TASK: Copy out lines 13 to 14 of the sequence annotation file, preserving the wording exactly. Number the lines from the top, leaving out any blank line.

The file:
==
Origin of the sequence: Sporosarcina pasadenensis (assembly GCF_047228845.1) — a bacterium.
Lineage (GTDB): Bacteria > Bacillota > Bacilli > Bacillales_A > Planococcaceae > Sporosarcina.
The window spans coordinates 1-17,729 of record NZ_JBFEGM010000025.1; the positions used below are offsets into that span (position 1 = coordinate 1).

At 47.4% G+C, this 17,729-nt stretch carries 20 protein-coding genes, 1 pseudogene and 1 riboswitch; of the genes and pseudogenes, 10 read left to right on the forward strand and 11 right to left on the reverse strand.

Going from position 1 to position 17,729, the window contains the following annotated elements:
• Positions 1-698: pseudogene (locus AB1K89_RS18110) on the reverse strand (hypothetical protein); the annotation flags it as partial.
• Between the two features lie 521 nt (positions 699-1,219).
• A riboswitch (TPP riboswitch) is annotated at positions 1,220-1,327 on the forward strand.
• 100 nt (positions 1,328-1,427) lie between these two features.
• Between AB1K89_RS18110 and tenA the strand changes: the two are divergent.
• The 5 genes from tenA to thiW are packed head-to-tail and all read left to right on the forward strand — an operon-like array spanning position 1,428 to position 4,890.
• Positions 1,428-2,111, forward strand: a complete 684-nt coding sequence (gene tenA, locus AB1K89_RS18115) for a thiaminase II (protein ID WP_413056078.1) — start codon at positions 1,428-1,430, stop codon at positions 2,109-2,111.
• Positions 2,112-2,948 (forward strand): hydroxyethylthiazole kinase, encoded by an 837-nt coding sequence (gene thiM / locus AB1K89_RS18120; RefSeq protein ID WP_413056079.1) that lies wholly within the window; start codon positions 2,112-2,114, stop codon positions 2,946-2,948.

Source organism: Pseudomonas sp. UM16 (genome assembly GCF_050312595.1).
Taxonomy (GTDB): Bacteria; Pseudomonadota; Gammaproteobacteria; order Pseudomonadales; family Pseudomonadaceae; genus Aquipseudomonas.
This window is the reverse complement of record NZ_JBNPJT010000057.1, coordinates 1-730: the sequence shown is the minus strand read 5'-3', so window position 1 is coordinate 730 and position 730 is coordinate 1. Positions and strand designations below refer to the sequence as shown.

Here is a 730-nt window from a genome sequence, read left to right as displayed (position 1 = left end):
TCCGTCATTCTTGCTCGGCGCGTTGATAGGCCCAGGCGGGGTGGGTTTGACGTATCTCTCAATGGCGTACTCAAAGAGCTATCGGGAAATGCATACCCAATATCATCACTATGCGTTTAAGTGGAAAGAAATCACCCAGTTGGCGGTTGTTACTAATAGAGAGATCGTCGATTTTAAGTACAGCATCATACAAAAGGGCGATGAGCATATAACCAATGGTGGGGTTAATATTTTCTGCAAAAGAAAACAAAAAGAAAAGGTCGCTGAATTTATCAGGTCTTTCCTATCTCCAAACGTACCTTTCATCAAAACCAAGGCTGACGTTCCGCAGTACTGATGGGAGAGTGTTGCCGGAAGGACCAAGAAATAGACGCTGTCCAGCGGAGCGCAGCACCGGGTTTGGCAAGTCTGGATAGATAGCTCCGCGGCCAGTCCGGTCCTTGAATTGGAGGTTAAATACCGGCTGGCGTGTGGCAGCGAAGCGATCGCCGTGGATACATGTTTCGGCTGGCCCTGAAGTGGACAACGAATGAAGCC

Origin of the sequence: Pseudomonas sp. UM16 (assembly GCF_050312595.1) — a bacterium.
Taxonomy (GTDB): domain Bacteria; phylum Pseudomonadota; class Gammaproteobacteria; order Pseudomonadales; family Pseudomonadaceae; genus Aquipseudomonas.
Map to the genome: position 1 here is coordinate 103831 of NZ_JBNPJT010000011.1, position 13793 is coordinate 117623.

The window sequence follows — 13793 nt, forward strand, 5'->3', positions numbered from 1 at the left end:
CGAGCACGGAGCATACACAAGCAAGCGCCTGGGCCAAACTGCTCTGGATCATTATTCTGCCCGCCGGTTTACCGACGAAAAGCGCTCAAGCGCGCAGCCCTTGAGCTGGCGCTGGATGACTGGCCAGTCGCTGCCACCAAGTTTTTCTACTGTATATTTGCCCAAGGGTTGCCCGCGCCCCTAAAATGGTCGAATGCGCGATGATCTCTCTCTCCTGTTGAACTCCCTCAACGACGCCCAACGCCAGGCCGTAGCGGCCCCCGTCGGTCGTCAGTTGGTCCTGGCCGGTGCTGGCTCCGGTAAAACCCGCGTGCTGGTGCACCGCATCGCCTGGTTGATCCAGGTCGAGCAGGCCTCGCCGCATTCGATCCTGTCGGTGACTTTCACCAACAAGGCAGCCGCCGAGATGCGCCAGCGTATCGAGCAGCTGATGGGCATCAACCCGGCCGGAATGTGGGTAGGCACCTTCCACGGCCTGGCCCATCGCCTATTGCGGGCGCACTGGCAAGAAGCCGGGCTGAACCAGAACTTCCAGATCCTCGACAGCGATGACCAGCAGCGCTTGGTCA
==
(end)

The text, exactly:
• Positions 2,112-2,948 (forward strand): hydroxyethylthiazole kinase, encoded by an 837-nt coding sequence (gene thiM / locus AB1K89_RS18120; RefSeq protein ID WP_413056079.1) that lies wholly within the window; start codon positions 2,112-2,114, stop codon positions 2,946-2,948.

Source organism: Pseudomonas sp. UM16 (genome assembly GCF_050312595.1).